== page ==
Washington Market 5a, 1927 95
Washington Market 5s, 1947 95 .....
NT M. CoH Storag 5s 94
Sec. Storage and Safe Dep. fa 191
Norfolk and Wash. Steamboat 5? 1014
Riggs Realty ca llongl 98
Capital Traction S4S* 8o
Washington Rwy. and Elec. com.. 45 53
Washington Rwy. and Elec. pfd... 61 67
Norfolk and Wash. Steamboat? 186 200
Washington Gas *51 5#
American Tel. and Telga 100
MergentLaJer 1304 132
l?anaton Scrip 99 loo
American 150 15714
Capital 221
Columbia 200 225
Commercial 180 185
District 158
Farmers and Mechanics' 220
Federal 175
Lincoln ICO
National Hank of Washington 30
National Metropolitan 205
Rigga 462
Second 13o 143
American Security snd Tnist 220 -j 5 j
National Savings and Trust *266 . ..J
Union Trutt \'a% 1
Washington Ixian and Trust *239 245 j
Continental Trust 115 120
Home 42)
Bank of Commerce and Saving*... 12
Fast Washington 12 .....
Liberty US
Security Savings snd Com 180
Merchants' 130 ....
Arlington g ?0
Corcoran ? 95
Firemen's 19 t<>>
German-American *225 ..**
National Union '54
Columbia 4 5
Real Estate 72 77
Chapin-Sacks 145 . .
D. C. Paprr Mfg. Co 90 ?
Merchants Transfer and Storage.. 100 HO
Security Storage 185 ....
Security Storage and Safe Deposit 110
Washington Market 16\ ....
?Ex dividend.
Baltimore. Md.. Jan. 2?.?Prices on the Balti
more produce market range as follows:
POTATOES?New York, per 150-lb aack. 3.50a
?.?; Western, per 150 1b sack. 3.40a3.50; Penn
sylvania. per cwt. 2.50ao. (X>: Eastern Shore o(
Maryland and Virginia. McCormicks. i*r cwt,
1.75a2.00; Western Shore ofl Maryland McCor
micka, i?er cwt, 1.75a2.00; White Stars, per cwt.
2.15?C.25; Cobbler*. per cwt, 2.50.
LIVE POULTRY?Chidiya, young, large
smooth. MaXc, do, young, rough and ataggy, lb.
Quotation* furnished by W B. Hibbe & Co.
A?H Rum Icy pr
Ajax Rubber .
A 1*4* Gold
Alaska Juneau
American Agrieul. Chemical
American Agrieul. ("hem. pr
American Beet Sugar
American Canning
American Car A Foundry..
American Cotton Oil
American Drug Syndicate
American Hide Ac I^athw..
American Hide A I^ea. pr..
American Ioe pr
American International
American linseed .
American Malting
American Malting at. re
American Smelting k Refg..
American Snuff
American Steel Foundry....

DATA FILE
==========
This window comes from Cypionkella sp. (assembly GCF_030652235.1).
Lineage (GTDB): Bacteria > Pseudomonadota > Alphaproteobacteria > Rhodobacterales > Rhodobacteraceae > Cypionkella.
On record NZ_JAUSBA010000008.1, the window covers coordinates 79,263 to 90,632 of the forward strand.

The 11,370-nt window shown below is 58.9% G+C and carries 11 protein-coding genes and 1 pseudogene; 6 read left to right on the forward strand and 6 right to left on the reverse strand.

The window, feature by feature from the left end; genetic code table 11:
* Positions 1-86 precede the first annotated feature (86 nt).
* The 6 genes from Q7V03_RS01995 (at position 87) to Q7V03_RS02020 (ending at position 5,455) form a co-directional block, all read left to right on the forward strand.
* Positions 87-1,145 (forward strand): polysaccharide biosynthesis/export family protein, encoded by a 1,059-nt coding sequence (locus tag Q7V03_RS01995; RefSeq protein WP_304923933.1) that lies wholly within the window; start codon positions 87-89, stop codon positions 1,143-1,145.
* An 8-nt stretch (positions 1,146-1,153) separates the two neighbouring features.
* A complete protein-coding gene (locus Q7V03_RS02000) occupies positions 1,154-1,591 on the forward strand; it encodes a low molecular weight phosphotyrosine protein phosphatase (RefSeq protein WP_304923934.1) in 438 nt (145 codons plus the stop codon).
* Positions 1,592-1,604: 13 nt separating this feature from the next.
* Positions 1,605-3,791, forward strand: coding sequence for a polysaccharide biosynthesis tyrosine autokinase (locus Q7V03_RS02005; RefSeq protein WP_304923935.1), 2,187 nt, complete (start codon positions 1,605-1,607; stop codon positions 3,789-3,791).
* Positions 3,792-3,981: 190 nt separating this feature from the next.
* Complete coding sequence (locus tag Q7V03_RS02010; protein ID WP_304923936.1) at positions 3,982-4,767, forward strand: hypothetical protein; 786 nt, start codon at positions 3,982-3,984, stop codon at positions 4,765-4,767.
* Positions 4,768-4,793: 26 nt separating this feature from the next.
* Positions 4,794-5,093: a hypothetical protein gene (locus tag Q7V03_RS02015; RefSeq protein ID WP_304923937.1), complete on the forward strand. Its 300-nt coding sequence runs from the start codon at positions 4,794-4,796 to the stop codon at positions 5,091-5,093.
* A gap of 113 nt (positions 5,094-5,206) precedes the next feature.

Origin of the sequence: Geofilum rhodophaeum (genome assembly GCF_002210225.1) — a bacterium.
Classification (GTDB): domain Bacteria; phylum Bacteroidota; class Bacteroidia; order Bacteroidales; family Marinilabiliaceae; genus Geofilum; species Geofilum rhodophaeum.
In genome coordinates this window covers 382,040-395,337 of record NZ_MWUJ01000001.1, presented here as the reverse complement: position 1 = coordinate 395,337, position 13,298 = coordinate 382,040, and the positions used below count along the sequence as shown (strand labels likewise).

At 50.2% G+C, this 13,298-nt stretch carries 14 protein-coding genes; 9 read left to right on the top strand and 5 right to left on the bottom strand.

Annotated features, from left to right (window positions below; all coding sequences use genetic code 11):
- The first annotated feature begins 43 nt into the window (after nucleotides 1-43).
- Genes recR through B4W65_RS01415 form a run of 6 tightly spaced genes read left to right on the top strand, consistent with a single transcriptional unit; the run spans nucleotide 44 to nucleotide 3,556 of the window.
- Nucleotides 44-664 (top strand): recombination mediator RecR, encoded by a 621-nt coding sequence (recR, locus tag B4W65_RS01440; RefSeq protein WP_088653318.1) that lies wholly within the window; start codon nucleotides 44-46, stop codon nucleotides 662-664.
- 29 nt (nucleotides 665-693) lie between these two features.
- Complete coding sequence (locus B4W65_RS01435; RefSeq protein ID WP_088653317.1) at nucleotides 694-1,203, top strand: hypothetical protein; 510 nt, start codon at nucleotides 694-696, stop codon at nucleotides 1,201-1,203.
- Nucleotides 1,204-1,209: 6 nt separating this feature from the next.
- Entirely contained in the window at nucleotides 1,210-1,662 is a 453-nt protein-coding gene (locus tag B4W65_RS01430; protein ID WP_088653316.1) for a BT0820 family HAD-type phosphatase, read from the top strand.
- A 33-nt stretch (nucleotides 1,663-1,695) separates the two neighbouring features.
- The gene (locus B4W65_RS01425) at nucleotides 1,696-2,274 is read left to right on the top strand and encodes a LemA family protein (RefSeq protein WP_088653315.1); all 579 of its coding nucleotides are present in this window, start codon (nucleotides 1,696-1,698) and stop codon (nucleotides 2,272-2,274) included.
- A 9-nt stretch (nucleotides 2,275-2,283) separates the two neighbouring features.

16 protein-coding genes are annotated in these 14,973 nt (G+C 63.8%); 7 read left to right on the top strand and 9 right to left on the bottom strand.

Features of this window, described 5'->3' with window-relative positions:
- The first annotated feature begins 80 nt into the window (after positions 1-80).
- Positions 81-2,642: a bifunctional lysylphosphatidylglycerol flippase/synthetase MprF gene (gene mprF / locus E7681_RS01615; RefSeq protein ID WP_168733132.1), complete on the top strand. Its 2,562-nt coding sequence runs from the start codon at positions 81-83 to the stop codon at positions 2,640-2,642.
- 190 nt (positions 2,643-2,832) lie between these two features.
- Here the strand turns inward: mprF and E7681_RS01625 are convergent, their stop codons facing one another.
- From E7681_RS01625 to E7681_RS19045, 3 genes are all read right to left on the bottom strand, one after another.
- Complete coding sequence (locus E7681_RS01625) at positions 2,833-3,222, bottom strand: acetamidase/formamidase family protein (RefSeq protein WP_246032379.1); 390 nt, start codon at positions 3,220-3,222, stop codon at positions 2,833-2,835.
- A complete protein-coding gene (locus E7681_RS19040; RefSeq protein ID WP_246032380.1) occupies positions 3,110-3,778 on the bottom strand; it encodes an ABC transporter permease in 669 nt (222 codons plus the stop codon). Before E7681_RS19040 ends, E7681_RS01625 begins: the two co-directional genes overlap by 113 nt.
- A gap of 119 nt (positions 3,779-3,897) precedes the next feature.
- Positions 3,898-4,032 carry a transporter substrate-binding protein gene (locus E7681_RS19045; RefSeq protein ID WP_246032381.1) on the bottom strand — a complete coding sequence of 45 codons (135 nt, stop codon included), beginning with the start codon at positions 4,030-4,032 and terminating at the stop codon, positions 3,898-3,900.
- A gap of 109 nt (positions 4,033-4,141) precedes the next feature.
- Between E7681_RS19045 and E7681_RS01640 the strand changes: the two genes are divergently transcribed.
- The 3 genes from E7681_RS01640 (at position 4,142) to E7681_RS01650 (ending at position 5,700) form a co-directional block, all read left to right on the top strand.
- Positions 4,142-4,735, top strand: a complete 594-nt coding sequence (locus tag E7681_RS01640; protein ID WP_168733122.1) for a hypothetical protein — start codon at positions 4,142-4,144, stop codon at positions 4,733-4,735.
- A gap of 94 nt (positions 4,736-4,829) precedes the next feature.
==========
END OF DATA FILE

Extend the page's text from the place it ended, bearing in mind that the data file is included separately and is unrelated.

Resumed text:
American Sugar
American Sumatra
American TV! & Telcg..
American Woolen
Anaconda . .
Associated Pry (ioods
Associated ?>il
At'., Gulf A We at India*...
At!.. Gulf A- West Indies rc
R aid win locomotive ..
Baltimore A Ohio
Barret Co. pr
Bethlehem* Steel Class B
Bethlehem Steel * pet pr
Brooklyn Rapid Transit.. .
Butterick Co. .
California Packing
California Petrole?im . .
California Petroleum pr
Canadian Pacific ..i
Central leather
Cere de Pasco
Chandler Motor ?
Che*ar*ake A Ohio
Chicago Great Western pr..
Chi.. Mil. k St. Paiil
Chi., MIL A St. Paul pr.
Chi., R. I. k Pacific
Chi . R I k Pac. 6 pet. pr
Chile Copper
Chino Copper
Colorado Fuel A Iran
Colorado k SJrathem
Colorado k Southern 3d pr.
Columbia Gil
Com. Tab Itc
Cor. Gas of New York.
Continental Canning
Continental insurance
Corn Prndncta .
Crucible Steel
Cvban ran' Sugar
Cuban Cane Sugar i?r.
Denver k Rio Grande
Dearer k Rio Grande rr
Distillers' Securities
Dome Mining
Elk Horn Coal
Erie Railroad
Erie *jd pr
Fisher Body pr,
Gaston W. k W
General Electric
General Motors
General Motors pr.- ?
Goodrich <B F. >
Goodrich i<r
(i rant* Con Mining.
Great Northern pr.
Great Northern Ore
Greene Canane*
Gnlf. Missouri k Northern
47 V.
? '04
? '4
27a28c; do. young, by express. ?4c; do. old root .
ters. j>er lb. 2lal?<-: d ?. old hen* per lb. over
* ll-s. 33a34c: do. fiiimII. per lb. XV: do. White
Leghorn hens, lb, ?2a33c: duck.*. tuuscovy and I
muugrel. Ib. >i.u')g. 3a31c; do. White Pekins, i
i**r lb. young, 34*3>c; do. puddle, ivr Ib. 34
lbs and over. 33a34c; do. smaller. r*or. 29a 30c: I
turkeys, choice young hens, p.*r lb. 4'.a42c; do, I
gobblers, jer lb. j&a4Gr; do, old toms, per lb.
3"a3Gc; do. crooked breast, poor, per lb. 3?*-Tlc; j
pigeons. i*r pair, old, !U*25r; do, young, 30a"J5?-. j
guinea fowl* young, each, orer 14 lbs. C0a96c. I
do. under 14 lbs. 50afA ; do. smaller, 30c. do.
old. en< h. 56a60c.
LIVESTOCK-Young, fat steers, in prime con- j
dition. weighing l.'W to l.JJO lb?, per lb, lOallc:'
?t?ers weighing under 1 O)0 lbs. per lb, 9al<V ; '
oxen, per lb. 7a9-. bulls. |.er lb. 7a9c; |< rge j
young cuwf. i?r lb. in good order, 7aSc, cmts,
poor to medium gra ! s. i>er Ib. 4a6c: fresh'
cows with calf, per head, ?0.00a75.00.. Choice. ,
handy-weight veals. per lb. 18c; choice, heavy, j
fat veals, per lb. I7al74c; good reals, p?t lb,
17al74c; heavy, smooth, f*t calves, per head, *
18 00a25 00; heavy or rough calves, per head.:
15.00al8.00 small, thin calves, per head. 10 00a